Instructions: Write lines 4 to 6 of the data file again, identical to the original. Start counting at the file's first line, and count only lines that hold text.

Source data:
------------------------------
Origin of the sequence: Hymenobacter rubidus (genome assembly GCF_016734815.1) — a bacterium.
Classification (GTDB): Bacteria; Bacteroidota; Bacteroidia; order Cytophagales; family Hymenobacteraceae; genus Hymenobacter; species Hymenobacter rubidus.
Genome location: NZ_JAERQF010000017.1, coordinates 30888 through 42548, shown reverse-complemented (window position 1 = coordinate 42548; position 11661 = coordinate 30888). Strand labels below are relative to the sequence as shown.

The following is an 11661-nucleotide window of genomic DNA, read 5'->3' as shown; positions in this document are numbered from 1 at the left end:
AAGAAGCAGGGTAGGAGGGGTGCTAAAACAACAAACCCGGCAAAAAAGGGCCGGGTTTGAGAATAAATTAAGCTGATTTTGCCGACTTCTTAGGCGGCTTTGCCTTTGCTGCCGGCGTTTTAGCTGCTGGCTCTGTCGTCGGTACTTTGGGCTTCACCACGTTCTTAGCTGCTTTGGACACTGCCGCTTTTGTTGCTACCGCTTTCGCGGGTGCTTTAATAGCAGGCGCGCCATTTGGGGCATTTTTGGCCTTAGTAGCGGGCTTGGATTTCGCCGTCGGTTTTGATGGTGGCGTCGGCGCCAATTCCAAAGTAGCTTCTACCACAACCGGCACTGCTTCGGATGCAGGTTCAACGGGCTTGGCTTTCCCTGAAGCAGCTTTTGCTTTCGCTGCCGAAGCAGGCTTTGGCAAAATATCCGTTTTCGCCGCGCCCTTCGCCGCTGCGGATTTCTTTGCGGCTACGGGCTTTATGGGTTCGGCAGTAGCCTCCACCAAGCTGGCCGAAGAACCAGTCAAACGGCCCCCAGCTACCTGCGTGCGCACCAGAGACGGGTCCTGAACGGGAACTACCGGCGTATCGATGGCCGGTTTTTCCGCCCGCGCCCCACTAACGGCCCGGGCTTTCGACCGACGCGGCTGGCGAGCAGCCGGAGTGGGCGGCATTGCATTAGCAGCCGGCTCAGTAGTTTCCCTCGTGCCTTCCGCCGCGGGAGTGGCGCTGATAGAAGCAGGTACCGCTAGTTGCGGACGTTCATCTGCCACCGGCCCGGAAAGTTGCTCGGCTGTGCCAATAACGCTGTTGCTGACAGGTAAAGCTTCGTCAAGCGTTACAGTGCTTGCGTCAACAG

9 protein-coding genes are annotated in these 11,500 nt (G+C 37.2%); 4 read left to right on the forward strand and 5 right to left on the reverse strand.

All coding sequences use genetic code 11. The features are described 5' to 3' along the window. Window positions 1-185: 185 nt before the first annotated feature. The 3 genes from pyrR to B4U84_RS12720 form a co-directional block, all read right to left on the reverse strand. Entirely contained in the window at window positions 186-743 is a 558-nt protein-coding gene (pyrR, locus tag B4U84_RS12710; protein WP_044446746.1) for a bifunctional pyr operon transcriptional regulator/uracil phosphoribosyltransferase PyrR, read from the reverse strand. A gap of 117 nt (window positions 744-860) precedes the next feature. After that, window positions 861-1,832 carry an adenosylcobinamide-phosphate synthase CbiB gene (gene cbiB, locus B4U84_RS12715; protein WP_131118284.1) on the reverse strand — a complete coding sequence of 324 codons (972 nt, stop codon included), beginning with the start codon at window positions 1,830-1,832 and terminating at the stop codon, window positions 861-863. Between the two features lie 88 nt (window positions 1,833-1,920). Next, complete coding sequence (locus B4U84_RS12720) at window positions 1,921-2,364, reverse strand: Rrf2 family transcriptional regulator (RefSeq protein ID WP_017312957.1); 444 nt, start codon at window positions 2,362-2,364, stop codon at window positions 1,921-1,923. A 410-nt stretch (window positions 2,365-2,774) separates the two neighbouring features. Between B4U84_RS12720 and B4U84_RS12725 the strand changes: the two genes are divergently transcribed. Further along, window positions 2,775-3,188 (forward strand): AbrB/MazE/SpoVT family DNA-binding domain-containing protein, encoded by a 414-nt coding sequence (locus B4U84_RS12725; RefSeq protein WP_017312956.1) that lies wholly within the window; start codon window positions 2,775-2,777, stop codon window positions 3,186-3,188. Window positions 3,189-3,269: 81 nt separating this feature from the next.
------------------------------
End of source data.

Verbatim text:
The following is an 11661-nucleotide window of genomic DNA, read 5'->3' as shown; positions in this document are numbered from 1 at the left end:
AAGAAGCAGGGTAGGAGGGGTGCTAAAACAACAAACCCGGCAAAAAAGGGCCGGGTTTGAGAATAAATTAAGCTGATTTTGCCGACTTCTTAGGCGGCTTTGCCTTTGCTGCCGGCGTTTTAGCTGCTGGCTCTGTCGTCGGTACTTTGGGCTTCACCACGTTCTTAGCTGCTTTGGACACTGCCGCTTTTGTTGCTACCGCTTTCGCGGGTGCTTTAATAGCAGGCGCGCCATTTGGGGCATTTTTGGCCTTAGTAGCGGGCTTGGATTTCGCCGTCGGTTTTGATGGTGGCGTCGGCGCCAATTCCAAAGTAGCTTCTACCACAACCGGCACTGCTTCGGATGCAGGTTCAACGGGCTTGGCTTTCCCTGAAGCAGCTTTTGCTTTCGCTGCCGAAGCAGGCTTTGGCAAAATATCCGTTTTCGCCGCGCCCTTCGCCGCTGCGGATTTCTTTGCGGCTACGGGCTTTATGGGTTCGGCAGTAGCCTCCACCAAGCTGGCCGAAGAACCAGTCAAACGGCCCCCAGCTACCTGCGTGCGCACCAGAGACGGGTCCTGAACGGGAACTACCGGCGTATCGATGGCCGGTTTTTCCGCCCGCGCCCCACTAACGGCCCGGGCTTTCGACCGACGCGGCTGGCGAGCAGCCGGAGTGGGCGGCATTGCATTAGCAGCCGGCTCAGTAGTTTCCCTCGTGCCTTCCGCCGCGGGAGTGGCGCTGATAGAAGCAGGTACCGCTAGTTGCGGACGTTCATCTGCCACCGGCCCGGAAAGTTGCTCGGCTGTGCCAATAACGCTGTTGCTGACAGGTAAAGCTTCGTCAAGCGTTACAGTGCTTGCGTCAACAG

9 protein-coding genes are annotated in these 11,500 nt (G+C 37.2%); 4 read left to right on the forward strand and 5 right to left on the reverse strand.